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The Gilbert and Sullivan Archive   Arthur Sullivan

 No. CLXIX. MR. ARTHUR SULLIVAN IN VICTORIA-STREET

From The World, 12 November 1879, pp. 3 - 5.

Sullivan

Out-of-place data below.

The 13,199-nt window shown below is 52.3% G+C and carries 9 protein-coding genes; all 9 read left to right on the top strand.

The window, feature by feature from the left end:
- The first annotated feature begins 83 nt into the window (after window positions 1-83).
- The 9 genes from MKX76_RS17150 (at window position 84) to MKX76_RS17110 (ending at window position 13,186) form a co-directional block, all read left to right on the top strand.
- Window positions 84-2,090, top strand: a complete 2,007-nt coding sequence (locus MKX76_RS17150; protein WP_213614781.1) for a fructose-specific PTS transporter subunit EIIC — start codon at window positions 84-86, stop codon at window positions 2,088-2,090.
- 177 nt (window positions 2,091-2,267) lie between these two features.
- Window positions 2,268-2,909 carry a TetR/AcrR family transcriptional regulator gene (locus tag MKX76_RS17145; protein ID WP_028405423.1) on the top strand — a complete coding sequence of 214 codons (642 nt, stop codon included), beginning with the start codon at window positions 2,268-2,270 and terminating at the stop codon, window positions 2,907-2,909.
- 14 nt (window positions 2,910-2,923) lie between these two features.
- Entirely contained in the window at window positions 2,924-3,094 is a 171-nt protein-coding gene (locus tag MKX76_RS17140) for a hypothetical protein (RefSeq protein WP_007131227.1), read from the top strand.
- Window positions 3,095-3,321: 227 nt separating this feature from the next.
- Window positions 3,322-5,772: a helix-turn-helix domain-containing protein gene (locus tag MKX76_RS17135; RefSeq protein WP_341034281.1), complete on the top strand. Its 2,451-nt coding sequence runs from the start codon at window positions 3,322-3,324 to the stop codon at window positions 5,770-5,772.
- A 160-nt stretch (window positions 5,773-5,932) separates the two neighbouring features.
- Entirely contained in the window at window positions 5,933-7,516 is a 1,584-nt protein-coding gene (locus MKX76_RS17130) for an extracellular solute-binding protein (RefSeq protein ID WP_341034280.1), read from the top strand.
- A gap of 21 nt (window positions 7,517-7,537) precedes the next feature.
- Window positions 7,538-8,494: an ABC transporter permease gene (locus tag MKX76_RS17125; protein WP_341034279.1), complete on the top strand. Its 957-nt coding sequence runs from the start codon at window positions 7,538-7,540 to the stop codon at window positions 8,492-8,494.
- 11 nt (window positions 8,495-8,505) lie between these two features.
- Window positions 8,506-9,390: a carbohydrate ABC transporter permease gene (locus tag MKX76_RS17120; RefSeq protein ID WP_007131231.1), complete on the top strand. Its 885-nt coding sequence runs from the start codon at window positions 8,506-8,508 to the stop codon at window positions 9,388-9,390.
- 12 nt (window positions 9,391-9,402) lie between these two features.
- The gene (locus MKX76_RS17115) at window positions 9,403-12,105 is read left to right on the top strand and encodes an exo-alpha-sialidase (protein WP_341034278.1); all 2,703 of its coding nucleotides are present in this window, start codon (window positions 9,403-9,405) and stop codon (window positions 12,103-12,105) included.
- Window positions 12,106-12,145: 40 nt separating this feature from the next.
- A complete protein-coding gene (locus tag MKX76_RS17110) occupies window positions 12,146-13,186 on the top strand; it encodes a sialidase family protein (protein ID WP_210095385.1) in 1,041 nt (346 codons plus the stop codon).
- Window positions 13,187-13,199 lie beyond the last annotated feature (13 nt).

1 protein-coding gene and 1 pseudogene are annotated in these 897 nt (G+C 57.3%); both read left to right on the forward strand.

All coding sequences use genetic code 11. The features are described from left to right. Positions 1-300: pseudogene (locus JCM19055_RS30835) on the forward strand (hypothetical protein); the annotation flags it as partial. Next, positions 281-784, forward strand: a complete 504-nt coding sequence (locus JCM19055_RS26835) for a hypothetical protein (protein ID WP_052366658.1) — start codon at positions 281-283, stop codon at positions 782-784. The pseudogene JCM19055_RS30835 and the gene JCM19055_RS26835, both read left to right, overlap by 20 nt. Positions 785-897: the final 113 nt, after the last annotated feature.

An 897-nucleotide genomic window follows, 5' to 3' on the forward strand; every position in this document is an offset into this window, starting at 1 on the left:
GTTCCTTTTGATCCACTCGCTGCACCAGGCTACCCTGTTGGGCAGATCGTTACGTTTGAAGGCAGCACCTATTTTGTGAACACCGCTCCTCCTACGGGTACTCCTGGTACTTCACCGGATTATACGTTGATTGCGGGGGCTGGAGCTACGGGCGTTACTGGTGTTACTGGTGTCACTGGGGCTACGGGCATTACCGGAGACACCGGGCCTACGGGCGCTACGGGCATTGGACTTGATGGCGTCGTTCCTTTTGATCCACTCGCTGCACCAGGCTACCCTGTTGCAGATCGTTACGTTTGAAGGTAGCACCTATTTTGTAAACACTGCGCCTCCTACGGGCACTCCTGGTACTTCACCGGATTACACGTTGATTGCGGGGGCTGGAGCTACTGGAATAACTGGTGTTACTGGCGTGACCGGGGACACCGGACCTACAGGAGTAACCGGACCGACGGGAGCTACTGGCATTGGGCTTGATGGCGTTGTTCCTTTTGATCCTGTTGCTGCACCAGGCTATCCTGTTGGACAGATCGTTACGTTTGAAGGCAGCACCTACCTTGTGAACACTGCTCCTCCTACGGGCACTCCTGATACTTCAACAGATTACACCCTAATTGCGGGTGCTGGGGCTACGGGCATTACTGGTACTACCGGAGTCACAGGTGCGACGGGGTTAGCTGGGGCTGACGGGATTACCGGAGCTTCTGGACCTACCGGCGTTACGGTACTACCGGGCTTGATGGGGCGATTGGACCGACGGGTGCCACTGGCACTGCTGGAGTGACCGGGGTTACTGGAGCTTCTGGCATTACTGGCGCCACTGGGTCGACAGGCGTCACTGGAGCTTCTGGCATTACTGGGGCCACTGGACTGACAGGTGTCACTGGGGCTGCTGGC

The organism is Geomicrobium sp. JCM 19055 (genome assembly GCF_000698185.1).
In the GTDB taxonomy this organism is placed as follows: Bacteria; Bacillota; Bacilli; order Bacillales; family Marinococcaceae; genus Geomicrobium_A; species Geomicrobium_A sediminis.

The bright-eyed dark-haired gentleman who is lighting a cigarette from a candlestick of novel construction—a present from the Duke of Edinburgh—is Mr. Arthur Sullivan, Doctor of Music of both Universities, Knight of the Order of Coburg and the Legion of Honour, the greatest living English composer, and the pleasantest of companions. For Mr. Sullivan is endowed with that gift rare everywhere, rarest in England, the gift of vivacity. That the musical temperament is not necessarily vivacious is proved by the many illustrious composers who inclined strongly towards melancholy. Mr. Sullivan, however, may owe his cheerful temperament rather to his race than to his musical destiny. Of Irish parentage on one side and of Italian descent on the other, he perhaps retains the vivacity of the Irish with the more solid intellectual qualities of the Italian. Lively as his manner is now that he is again thoroughly restored to health, it is, however, no difficult matter to bring him to a serious level. It is only necessary to allude to one of those bright pretty things that he 'dashes off in a moment of inspiration.' Mr. Sullivan is instantly affected with one of the sudden inquiring looks for which he is famous. He evidently thinks at first that a sudden summer madness has come upon the speaker; then the expression of his singularly mobile countenance alters to a smile as he detects the subtle trick of a practised joker. On this particular day he obstinately refuses to be 'drawn' upon his favourite theme—that inspiration never comes to anybody who does not look for it. He contents himself with a glance more of sorrow than anger at his tormentor, and points out to a guest, ignorant of china-mania, the crossed swords and star which distinguish the Marcolini period of Old Dresden. By no means a lover of 'decoration by pot' alone, Mr. Sullivan yet sets great store by his blue-and-white Dresden service, and another richly-gilt set most exquisitely painted. To him all beautiful things suggest an equivalent to his own art, to which he strives, above all things, to impart positive character. A remarkable instance of his faculty in this peculiar direction is afforded by the exquisite part-song, 'We will wash him, mend him, tend him' [sic] , in the second act of the Sorcerer, which at once brings before the mind's eye chintz gowns, flowered waistcoats, and a dance upon the village green. This beautiful specimen of what may be called light-handed work was once sung with immense applause at one of Mr. Leslie's concerts by Madame Patey, and other artists in the front rank of their profession,by whom every delicate nuance was charmingly and sympathetically rendered. Hereat the purists took fright, and, difficult as it is to believe, actually protested with solemn dullness against the introduction of music written for a light theatrical piece into a concert otherwise composed of 'serious' work. Dull people always do this kind of thing, and quite overlook the well-worn truth, that to play with a subject the author must know it thoroughly. These are the people who call Frenchmen superficial because they are clear, and Germans profound because they are ponderous.